|[The Wimbledon 2012 Singles Champions, tennis's own royalty - King Roger Federer and Queen Serena Williams.]|
[Serena thundering yet another ace.
Don't mind the exposed purple rear.]
|[The amazing Williams sisters claiming their fifth Wimbledon and thirteenth Grand Slam Doubles crown.]|
[Federer trumping Murray to regain his throne.
Is that a pineapple sitting atop the trophy? Just wondering...]
I personally don't like Murray, who looks more like our ancestors from whom we evolved, and do not enjoy his game much (and despite a hint of Schadenfreude, found it exceedingly hilarious when he got dumped by his girlfriend a couple of years ago for playing virtual tennis and Call of Duty: Modern Warfare 2 on his Play Station 3 for hours). However, in the first set of the final that he claimed, he played an amazing game and it seemed like he would beat Federer. He is the first Brit man in a Wimbledon final since Bunny Austin, who made it to the last two way back in 1938, and could have become the first male Brit to win it since 1936, when Fred Perry won it. No British player has won here since 1977 when Virginia Wade won the women's singles title, the same year the Queen celebrated her Siver Jubilee. So there was heavy hopes on him to win it for the country in the Queen's Diamond Jubilee year. He had the burden of an entire nation, and unlike other sports (where also United Kingdom doesn't seem to win the most important title be it football or cricket), he has no teammates to lighten his load. Royalty too extended their support, Prince Charles visiting Wimbledon earlier after 42 years and Prince William and his wife Katherine watching him play in the quarters, the latter also coming in the final with her sister, which saw the Prime Minister of the UK, David Cameroon, and other notable guests cheer for him from the Royal Box. Murray-mania swept over the UK and prices for the final crossed an astronomical £ 45,000! That is insane, about 40 lakh (4 million) for one match! Some cinemas were even screening the final in 3D too to cash in on the craze. Alas, they were disappointed! For all they got to see was Murray losing the final to a mastercraftsman. Federer glided on the hallowed grass at Wimbledon, with his deft touches and glorious backhand, and the shot of the tournament was his disguised off-forehand drop shot in the fourth game of the third set. That was a message that the old Federer was back.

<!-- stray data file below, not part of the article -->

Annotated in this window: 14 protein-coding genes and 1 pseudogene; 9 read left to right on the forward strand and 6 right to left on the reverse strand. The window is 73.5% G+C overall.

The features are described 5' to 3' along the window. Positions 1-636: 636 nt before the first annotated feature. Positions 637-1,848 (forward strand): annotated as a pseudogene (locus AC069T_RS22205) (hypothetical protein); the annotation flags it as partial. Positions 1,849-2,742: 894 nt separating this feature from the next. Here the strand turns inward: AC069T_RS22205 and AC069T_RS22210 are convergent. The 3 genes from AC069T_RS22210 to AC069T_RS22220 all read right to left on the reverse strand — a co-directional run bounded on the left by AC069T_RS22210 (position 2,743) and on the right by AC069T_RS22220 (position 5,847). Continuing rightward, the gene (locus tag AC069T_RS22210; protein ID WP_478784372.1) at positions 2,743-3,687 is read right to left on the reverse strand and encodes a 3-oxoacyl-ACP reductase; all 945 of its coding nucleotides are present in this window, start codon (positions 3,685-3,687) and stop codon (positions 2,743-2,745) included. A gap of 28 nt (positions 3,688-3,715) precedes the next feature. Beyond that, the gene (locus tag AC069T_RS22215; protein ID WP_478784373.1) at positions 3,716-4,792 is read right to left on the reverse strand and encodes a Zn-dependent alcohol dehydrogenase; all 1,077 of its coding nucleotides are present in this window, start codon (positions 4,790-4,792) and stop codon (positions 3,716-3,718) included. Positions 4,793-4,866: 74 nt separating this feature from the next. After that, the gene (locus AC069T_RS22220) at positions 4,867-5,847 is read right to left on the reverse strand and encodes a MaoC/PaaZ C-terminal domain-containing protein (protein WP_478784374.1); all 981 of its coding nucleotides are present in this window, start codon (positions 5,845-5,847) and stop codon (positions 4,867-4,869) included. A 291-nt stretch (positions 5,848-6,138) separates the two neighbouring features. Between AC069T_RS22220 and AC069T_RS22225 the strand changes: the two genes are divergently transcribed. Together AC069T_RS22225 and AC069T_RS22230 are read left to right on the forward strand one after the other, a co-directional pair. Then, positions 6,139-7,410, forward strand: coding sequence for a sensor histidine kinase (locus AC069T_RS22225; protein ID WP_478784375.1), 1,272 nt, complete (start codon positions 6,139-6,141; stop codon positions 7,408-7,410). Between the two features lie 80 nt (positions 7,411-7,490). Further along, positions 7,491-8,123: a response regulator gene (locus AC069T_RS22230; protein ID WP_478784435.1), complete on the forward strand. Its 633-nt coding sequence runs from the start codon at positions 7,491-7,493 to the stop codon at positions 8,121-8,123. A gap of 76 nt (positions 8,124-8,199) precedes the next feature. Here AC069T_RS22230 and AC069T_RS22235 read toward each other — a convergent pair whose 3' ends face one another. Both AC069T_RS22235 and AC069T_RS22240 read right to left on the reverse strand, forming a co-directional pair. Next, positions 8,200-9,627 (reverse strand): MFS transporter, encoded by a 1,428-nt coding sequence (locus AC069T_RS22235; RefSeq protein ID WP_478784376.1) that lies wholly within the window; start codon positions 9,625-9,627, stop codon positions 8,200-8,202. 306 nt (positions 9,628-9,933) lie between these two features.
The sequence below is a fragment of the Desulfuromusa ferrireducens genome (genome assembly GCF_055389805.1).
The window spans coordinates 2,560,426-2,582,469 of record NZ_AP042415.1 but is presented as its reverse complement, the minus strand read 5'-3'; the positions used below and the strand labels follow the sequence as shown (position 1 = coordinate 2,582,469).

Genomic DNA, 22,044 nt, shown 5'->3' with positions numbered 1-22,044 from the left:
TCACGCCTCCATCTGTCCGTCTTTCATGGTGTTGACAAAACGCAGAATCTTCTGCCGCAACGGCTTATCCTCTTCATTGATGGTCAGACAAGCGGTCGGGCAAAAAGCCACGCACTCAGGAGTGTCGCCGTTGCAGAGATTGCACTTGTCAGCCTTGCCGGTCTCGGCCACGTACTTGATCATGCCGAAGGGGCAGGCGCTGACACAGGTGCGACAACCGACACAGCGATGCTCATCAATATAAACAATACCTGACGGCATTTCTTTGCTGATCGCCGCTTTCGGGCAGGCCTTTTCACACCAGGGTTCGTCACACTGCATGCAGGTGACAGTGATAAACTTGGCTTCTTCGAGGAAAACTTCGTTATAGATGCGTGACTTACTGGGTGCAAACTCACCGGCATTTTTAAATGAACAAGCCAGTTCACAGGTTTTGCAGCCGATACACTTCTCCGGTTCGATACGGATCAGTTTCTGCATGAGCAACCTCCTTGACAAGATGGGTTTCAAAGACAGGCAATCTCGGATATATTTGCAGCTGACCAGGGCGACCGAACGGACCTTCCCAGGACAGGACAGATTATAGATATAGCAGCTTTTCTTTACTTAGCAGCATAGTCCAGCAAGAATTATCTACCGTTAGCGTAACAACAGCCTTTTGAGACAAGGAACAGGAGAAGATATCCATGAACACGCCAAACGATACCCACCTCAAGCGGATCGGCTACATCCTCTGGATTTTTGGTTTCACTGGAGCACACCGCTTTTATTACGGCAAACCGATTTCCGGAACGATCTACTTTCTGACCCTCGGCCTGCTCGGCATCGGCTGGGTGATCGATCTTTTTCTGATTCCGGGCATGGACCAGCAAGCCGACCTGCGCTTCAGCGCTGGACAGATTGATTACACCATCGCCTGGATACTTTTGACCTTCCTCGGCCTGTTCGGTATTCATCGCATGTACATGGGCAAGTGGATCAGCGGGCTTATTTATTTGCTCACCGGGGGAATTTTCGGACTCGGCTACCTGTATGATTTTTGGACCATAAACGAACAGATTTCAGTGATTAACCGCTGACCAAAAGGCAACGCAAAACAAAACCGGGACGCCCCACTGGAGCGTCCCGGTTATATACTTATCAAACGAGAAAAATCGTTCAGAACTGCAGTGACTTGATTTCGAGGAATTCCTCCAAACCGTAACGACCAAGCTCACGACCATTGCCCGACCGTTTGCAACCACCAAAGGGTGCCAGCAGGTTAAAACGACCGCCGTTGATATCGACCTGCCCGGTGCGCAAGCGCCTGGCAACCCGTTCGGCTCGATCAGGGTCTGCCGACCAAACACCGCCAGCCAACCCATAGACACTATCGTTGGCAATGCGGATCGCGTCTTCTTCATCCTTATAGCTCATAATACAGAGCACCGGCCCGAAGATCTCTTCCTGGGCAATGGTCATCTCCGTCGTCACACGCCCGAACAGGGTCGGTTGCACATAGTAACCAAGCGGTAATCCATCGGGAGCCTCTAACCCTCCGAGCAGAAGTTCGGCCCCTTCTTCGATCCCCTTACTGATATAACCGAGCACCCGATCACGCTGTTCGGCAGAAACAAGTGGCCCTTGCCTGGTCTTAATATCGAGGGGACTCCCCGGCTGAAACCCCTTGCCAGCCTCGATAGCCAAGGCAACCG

He went on to win the match, the most crucial part being winning the monumental sixth game of the third set which lasted 20 whole minutes and which say Murray fall thrice. Federer played the final a lot better, or so it seemed. His brilliance and artistry overshadowing Murray's tenacious effort. And as Federer realised he had finally won the title, his seventeenth Grand Slam and seventh Wimbledon, equalling Pete's seven, he did his usual, collapse to the ground. His box, with his coach, parents and wife Mirka with their twin girls Myla Rose and Charlene Riva, was beyond joy, for even they knew that being over 30 in a young man's sport and performing the way he did was rare and an unparalleled effort. The win also propelled him to the world number one spot for a record-equalling 286th week and hopefully he will surpass that. Murray could not hold back his emotion and his tears as he grasped for breath while making his speech. His mother and others in his camp too joined him as did thousands in the Centre Court and millions across the nation in shedding a few tears. Your heart does feel for him. Despite what Murray himself or anyone else says, the pressure does get to you and maybe that is what prevents him from making it large at the big stages. Just to comfort him, maybe they can now re-christen Henman Hill at Wimbledon to Murray Mound or honour Federer by naming it Federer's Folly or Federer Fields.
|[The cricketing legend Sachin Tendulkar, with his wife Anjali, sitting behind the tennis legend Rod Laver in the Royal Box watching the men's semifinal matches on July 6, 2012, Day 11 of the Championships.]|